Leeds school worker guilty of £31,000 theft

Claire Mosby.
Claire Mosby.
Have your say

A Leeds primary school worker is facing a lengthy prison sentence after being found guilty of stealing £31,000 of school funds and dinner money.

Claire Mosby, 38, was yesterday (Nov 26) found guilty of theft from Swarcliffe Primary School in Leeds. A jury took around two hours to reach a unanimous verdict at Leeds Crown court.

The prosecution said Mosby, a former governor who worked as the school’s office manager, took the cash from a safe over a two-year period to pay debts and fund her online gambling and bingo habit.

Judge Christopher Batty adjourned the case until after the Christmas period as an “act of leniency” but warned the mother-of-three she faces a “significant” prison sentence when she returns to the court on January 11.

Mosby took cash which had been collected from parents to pay for school dinners, after-school clubs and pupils’ trips.

The offences took place over between March 2009 and March 2011 at a time when her role involved managing the school’s finances.

The missing money was funds collected for school dinners, takings from the school’s nursery, breakfast club, after school club and a voluntary fund, made up of contributions to pay for extras such as school trips.

The jury heard suspicions were first raised by a council-employed school finance over, Kate Davison, over low income levels in the school’s dinner money account.

Miss Davison then tried to arrange a meeting with Mosby over the next few months but formed the view that Mosby was being “obstructive.”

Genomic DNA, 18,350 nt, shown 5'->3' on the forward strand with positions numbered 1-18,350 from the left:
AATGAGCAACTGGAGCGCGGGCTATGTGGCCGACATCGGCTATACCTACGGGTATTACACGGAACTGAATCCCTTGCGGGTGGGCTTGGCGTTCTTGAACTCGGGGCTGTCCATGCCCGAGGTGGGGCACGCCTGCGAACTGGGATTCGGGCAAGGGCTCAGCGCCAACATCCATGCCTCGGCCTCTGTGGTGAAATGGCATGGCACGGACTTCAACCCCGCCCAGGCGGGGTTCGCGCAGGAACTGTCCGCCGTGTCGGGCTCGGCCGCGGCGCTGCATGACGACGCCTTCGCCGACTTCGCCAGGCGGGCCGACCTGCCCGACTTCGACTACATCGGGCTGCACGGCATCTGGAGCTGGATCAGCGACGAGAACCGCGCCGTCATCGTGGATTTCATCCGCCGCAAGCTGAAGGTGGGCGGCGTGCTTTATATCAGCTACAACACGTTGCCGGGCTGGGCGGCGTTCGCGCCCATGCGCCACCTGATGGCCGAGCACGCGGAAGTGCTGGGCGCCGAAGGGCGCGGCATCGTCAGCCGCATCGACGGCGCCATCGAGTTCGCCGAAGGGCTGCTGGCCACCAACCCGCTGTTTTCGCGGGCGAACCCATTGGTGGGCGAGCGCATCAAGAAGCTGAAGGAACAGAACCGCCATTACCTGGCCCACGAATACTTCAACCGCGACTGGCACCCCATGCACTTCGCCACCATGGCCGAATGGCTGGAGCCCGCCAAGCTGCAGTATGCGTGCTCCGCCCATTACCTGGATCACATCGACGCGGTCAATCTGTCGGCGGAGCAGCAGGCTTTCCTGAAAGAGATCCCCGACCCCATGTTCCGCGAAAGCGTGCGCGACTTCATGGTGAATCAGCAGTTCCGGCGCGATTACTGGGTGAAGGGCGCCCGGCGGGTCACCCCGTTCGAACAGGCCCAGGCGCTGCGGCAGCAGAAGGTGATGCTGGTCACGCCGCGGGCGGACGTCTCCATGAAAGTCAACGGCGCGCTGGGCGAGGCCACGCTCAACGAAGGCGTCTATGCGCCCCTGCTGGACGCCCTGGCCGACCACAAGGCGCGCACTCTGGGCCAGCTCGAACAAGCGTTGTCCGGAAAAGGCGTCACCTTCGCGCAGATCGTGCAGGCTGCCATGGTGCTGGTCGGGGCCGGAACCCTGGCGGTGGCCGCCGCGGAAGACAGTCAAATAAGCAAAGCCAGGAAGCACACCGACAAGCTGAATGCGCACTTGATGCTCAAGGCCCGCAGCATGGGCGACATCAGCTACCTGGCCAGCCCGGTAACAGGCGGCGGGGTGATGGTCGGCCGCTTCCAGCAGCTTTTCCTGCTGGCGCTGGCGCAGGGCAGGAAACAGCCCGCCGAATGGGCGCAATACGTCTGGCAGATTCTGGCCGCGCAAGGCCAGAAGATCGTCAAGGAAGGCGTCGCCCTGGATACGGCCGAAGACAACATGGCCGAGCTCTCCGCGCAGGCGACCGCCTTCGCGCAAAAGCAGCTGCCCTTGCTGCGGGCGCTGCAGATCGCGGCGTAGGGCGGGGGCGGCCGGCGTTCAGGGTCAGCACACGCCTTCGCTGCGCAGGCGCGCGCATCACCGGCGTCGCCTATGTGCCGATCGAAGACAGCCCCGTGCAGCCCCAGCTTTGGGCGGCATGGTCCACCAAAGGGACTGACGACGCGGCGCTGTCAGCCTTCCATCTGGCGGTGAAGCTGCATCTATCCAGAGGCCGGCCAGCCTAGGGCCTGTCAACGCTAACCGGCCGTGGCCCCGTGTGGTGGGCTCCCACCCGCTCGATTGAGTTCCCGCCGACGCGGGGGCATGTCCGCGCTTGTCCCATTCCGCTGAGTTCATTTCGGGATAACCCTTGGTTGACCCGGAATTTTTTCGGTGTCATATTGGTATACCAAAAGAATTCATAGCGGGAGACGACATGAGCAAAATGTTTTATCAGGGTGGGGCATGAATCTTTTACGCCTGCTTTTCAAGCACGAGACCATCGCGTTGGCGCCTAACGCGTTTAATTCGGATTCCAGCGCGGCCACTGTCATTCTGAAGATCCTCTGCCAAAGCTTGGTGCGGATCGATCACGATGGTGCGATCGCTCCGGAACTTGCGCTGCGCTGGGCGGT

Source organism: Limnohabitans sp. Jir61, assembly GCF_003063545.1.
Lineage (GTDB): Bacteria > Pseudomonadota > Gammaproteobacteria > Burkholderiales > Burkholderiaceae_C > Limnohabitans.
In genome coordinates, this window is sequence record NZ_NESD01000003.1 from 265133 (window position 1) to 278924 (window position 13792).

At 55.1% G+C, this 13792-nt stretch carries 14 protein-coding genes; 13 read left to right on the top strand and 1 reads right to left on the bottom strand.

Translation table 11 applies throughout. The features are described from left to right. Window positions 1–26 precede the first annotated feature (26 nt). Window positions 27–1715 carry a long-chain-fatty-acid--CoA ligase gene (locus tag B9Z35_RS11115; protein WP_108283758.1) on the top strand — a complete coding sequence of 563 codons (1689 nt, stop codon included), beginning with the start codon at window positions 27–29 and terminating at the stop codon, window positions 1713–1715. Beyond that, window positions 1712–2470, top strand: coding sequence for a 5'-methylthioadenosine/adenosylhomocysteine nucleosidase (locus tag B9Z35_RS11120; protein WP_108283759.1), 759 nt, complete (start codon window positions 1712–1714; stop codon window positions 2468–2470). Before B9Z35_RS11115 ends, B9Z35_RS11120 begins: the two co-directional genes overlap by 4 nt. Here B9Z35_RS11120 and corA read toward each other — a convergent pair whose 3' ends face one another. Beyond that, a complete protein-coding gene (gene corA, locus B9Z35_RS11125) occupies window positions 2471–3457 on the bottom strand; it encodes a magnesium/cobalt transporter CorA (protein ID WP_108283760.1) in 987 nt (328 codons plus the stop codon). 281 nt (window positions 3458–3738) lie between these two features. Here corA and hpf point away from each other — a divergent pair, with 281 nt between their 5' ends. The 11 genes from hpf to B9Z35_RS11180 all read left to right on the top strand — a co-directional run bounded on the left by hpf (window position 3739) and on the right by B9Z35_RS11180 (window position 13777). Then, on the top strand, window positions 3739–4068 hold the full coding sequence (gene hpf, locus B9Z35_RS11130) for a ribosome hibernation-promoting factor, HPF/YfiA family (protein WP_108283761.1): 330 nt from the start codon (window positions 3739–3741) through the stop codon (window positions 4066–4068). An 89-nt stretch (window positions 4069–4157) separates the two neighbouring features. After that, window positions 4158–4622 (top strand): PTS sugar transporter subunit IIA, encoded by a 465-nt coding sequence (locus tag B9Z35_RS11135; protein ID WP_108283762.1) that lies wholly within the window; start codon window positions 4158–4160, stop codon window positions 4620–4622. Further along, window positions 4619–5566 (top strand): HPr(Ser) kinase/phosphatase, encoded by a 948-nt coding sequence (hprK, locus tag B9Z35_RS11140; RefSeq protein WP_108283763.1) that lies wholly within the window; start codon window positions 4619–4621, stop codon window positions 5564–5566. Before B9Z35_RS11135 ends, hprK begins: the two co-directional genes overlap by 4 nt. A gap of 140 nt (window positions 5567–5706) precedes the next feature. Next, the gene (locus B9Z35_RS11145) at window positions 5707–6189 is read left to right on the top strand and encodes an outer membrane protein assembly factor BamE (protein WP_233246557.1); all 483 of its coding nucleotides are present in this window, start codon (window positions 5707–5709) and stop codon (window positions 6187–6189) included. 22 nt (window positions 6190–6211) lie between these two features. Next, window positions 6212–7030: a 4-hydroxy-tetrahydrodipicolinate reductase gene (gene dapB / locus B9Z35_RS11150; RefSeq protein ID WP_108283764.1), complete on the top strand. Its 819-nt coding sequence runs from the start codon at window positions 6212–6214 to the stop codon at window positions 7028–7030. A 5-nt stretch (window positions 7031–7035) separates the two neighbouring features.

When she finally managed to analyse the accounts she discovered a £17,000 shortfall, which Mosby was unable to provide an explanation for.

In March 2011 the school’s safe was searched and envelopes, which had Mosby’s hand writing on, were found to have money missing. Mosby was suspended from duty the next day and police informed.

Her bank account details showed expenditure linked to online gambling and bingo websites, payments to loan companies and cash withdrawals from a machine close to Mecca Bingo in Leeds. Mosby later admitted that she had loans from doorstep lenders.

During the trial Mosby claimed she was afraid to report cash going missing from a safe as she would be putting the headteacher Susan Sanderson under suspicion.

Giving evidence, Mosby told the jury: “I thought people would think it was me. I thought if I reported it I was accusing Susan Sanderson of taking it.”

The court heard Mosby spent around £2,000 on gaming websites during the period the alleged theft took place.

Mosby said she sometimes went to Mecca bingo with her husband or would enjoy playing at home online.

Her barrister, James Lake, asked Mosby if she was addicted to gambling. She replied: “No. It was just something I enjoyed doing.

“I don’t drink, I don’t smoke. It was something I enjoyed doing.”

Ominous sky in Leeds
Leeds Bridge
River Aire

Photograph taken by Gary Hope
25 Thornfield Way
Cross Gates
Leeds LS15 7UZ
Telephone 0113 2608556

Commuters warned of closures